“The chess world is a better place when Aronian is playing well!”, once commented Garry Kasparov. And right now, the chess world has to be on a high, because Levon Aronian is probably playing some of the best chess of his career with big back-to-back wins at the Grenke Chess Classic in Baden-Baden and now the 5th Altibox Norway Chess Tournament at the weekend, especially with both victories coming ahead of World Champion Magnus Carlsen.
And after a bad dip in form that lasted for the best part of nearly eighteen months, Aronian is now back to his brilliant best. His +3 victory in Stavanger, in the strongest tournament of the year, moves the popular Armenian to world No.4 in the unofficial live ratings, sandwiched in-between Wesley So and Fabiano Caruana - but probably still not enough for contention for a possible late run for one of the two rating spots into next year’s Candidates’ Tournament.
The two spots are based on the average ratings during the period 1 January 2017 to 1 December 2017. And after Altibox Norway, the latest standings still show a close - now even closer - three-horse race for the two spots, with Wesley So still in the lead on 2813, Fabiano Caruana with 2811.66 and Vladimir Kramnik 2811.25; with Aronian still lagging in fourth place on 2795.
It was down to an all-American clash in the last round in Stavanger that kept Caruana’s nose just ahead of Kramnik in the average ratings' battle, with what became a crucial win over a clearly frustrated Hikaru Nakamura, who had to gamble everything with the Black pieces if he was to deny Aronian outright victory - and the intriguing match-up between the two also had an added American twist to it.
The Soviet great, David Bronstein was one of the original pioneers of the Najdorf Poisoned Pawn Variation (1.e4 c5 2.Nf3 d6 3.d4 cxd4 4.Nxd4 Nf6 5.Nc3 a6 6.Bg5 e6 7.f4 Qb6) - but it only really became popular after someone by the name of Bobby Fischer took it up against Georgi Tringov, during the 1965 Capablanca Memorial in Havana, and that led to there being thousands of games played with it, not to mention the reams upon reams of analysis which went into every Poisoned Pawn game.
But some would say that having to play the risky Poisoned Pawn during a final round, must-win scenario could well become more like a poisoned chalice - especially if you unwittingly walk right into a well-prepared opening novelty, as happens to Nakamura against Caruana in today’s featured game.
GM Fabiano Caruana - GM Hikaru Nakamura
5th Altibox Norway Chess, (9)
Sicilian Najdorf, Poisoned Pawn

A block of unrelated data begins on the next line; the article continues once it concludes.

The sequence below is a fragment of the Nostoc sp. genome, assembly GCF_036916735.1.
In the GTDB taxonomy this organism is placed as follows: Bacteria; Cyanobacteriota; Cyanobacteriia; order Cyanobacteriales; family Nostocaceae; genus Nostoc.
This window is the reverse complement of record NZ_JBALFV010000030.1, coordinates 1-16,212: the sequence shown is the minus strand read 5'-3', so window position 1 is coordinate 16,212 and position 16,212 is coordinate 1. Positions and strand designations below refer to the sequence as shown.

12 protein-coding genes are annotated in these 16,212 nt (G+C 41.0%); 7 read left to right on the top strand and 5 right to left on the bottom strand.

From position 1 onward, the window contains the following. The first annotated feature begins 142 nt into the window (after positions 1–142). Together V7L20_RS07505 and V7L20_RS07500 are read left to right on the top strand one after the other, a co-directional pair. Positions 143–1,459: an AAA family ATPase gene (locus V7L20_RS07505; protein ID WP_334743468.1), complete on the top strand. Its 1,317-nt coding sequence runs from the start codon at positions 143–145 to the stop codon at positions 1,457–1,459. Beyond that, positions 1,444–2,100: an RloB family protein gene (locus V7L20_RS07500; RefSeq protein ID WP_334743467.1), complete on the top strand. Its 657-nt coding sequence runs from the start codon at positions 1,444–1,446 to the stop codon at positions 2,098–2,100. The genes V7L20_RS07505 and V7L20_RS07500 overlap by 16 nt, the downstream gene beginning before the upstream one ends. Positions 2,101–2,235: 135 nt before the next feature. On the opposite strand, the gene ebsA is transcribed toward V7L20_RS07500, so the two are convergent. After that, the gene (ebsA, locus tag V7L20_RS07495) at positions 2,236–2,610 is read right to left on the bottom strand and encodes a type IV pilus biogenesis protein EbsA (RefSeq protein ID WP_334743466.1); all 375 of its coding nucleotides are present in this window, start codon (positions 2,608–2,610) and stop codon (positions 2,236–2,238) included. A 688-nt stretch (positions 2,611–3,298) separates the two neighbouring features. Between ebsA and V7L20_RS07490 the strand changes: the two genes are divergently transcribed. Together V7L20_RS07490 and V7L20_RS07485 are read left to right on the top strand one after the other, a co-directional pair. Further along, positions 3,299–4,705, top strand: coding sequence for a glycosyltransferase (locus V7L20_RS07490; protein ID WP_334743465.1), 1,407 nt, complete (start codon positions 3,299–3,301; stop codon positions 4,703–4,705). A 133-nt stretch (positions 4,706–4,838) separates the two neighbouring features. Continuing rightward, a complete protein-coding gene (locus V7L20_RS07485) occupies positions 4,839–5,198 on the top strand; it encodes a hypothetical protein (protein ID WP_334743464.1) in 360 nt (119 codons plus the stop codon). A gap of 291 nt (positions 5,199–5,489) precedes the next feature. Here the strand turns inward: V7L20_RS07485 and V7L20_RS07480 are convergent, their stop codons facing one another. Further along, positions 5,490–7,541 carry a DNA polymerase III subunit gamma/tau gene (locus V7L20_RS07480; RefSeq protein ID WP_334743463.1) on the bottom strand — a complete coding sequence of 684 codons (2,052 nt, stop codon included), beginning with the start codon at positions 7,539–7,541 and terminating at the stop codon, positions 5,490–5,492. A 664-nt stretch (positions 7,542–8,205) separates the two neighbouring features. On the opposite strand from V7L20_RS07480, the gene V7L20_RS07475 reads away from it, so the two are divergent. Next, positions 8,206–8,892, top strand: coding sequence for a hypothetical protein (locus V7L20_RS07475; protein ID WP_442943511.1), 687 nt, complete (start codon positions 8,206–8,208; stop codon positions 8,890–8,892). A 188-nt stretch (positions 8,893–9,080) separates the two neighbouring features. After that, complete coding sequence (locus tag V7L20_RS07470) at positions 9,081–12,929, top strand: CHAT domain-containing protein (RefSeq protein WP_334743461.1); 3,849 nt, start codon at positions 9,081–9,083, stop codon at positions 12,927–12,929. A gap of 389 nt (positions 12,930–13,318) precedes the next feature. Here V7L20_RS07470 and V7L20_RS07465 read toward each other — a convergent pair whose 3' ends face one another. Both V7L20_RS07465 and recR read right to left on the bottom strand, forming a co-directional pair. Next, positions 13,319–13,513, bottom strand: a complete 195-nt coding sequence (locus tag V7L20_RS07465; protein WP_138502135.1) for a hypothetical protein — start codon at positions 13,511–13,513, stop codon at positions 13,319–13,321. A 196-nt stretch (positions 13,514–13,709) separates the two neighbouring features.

1.e4 c5 2.Nf3 d6 3.d4 cxd4 4.Nxd4 Nf6 5.Nc3 a6 6.Bg5 e6 7.f4 Qb6 Nowadays, the so-called “Deferred Poisoned Pawn” with 7…h6 8.Bh4 Qb6 is the in-vogue line rather than the real Poisoned Pawn. 8.Qd3!? White's usual reply to 7...Qb6 was 8.Qd2 but 8.Qd3 is a new twist, developed by the Azeri players (Teimour Radjabov, Vugar Gashimov, Rauf Mamedov, etc) that has scored well. The difference between putting the queen on d3 against the previous d2 is that from d3 it can swing more readily to the kingside, and also has access to several crucial white squares, including g6, h3 and c4. 8...Qxb2 9.Rb1 Qa3 10.f5 Be7 11.fxe6 One of the original stem games from the 8.Qd3 line even had a Scottish tinge to it, with Radjabov playing 11.Be2 against Jonathan Rowson in the Azerbaijan-Scotland clash at the 2004 Calvia Olympiad. So with that mauling in mind, we see exactly what White is up to with 8.Qd3. 11...fxe6 12.Be2 Qa5 13.Bd2 Qc7 14.g4 h6 15.Rg1!? And here's the reason why Caruana was willing to take Nakamura head-on in the Poisoned Pawn, as he had this direct and very blunt new novelty he'd prepared at home. And the idea behind it is brutally simple: he wants to push g5 and open the g-file for his rampant rook. And with one new novelty, the Poisoned Pawn now becomes a poisoned chalice for Nakamura. 15...Bd7 16.g5 hxg5 17.Rxg5 Nc6?! It's a double-edged position, and Caruana expected Nakamura to defend the pawn on g7 with 17…Rh7. "My notes say nobody will ever go for this [17…Nc6]”, Caruana said after the game to commentator Nigel Short.The reason is that Black's position is hanging by a thread, and holding it depends on spotting a difficult rook move later. “He couldn't have calculated it,” added Caruana. “I mean, he's a fantastic calculator but for anyone, it would be unbelievable. If he saw everything he deserves a draw and maybe even more than a draw.” 18.Rxg7 0-0-0 19.Ncb5 axb5 20.Nxb5 Ne5 21.Nxc7 Nxd3+ 22.cxd3 Ng8? A bad mistake, after which there's no going back for Nakamura, as Caruana's pieces now dominate the position. This time Nakamura simply had to play 22...Rh7! 23.Rxh7 Nxh7 24.Na8 Bh4+ 25.Kd1 Ba4+ 26.Kc1 Bc6 and try to hang on in this position. He's a pawn down, but this is far from lost with so few pawns now left on the board, and especially as it comes with the Black pieces being more active. 23.Na8 A little cheeky, but even stronger was 23.Ba5! with the idea of Rc1 and White's pieces loitering with intent around the Black king. But I guess Caruana had to be pleased with this position, as his rook on the seventh is so strong and Nakamura's pieces are so disorganized. 23...Kb8 24.Nb6 Bc6 25.Bf4! Defending the only weakness on h2 and forcing the concession of ...e5, that will only make the d5 square vulnerable later in the game. 25...e5 26.Bg3 Bf6 27.Rf7 Nakamura can't unravel with the rook on the seventh - and to shift it, he creates a further white-square concession in his position. 27...Be8 28.Rf8 Bg7 29.Rf2 Ne7 If 29...Nf6 30.Nc4! and White is threatening Nxd6 and Na5, both of which are impossible for Black to defend against. 30.Bg4 Nc6 There's a chronic white-square weakness in the Black camp - but exchanging off the bishops just makes White's rook dominant again. So, if 30...Bh5? 31.Bxh5 Rxh5 32.Rf7! practically wins on the spot. 31.Rfb2 Nd4 32.Nd5 There's just no hope here whatsoever of saving this position, with the exception of an unexpected earthquake or your opponent dropping to the floor with a sudden heart attack - and indeed, you'd probably get better odds on those two disasters happening than saving the game at the board! 32...b5 33.a4 Bh6 34.axb5 Rg8 35.h3 Kb7 Nakamura is just playing on instinct through his time-trouble just to make the time control. 36.Ne7 Rf8 37.Nc6 Bxc6 38.bxc6+ Kxc6 39.Bf2! If the knight comes off, then the White rooks and bishop combine to quickly mate the Black king. 39...Rxf2 40.Kxf2 Rf8+ 41.Kg2 Be3 42.Rb8 Rxb8 43.Rxb8 Nakamura should really have resigned here - but the game goes on, and we explain why later. But for the rest, the moves aren't worth commenting on. 43...d5 44.Rc8+ Kd6 45.Rd8+ Ke7 46.Rd7+ Kf6 47.exd5 e4 48.dxe4 Bf4 49.h4 Nb5 50.h5 Be5 51.Bf5 Kg5 52.Bg6 Nd6 53.Re7 Nc4 54.Re6 Bf6 Nakamura spent almost 30 minutes on this move - and it was clear from his body language that he wasn't looking for some deep saving concept behind it, he was in fact by now reflecting on how the game had gone and how he emerged with such a bad position to defend. Caruana went as far as calling it "not very good sportsmanship...you either play quickly and resign in a few moves, or just resign now." Admittedly, 30 minutes is a bit excessive in a hopeless position - but sometimes in chess, there are certain games where you just have to reflect on what had just happened to you while you are still there at the board. 55.d6 Ne5 56.Bf5 Nd3 57.Rxf6 Kxf6 58.d7 Ke7 59.h6 1-0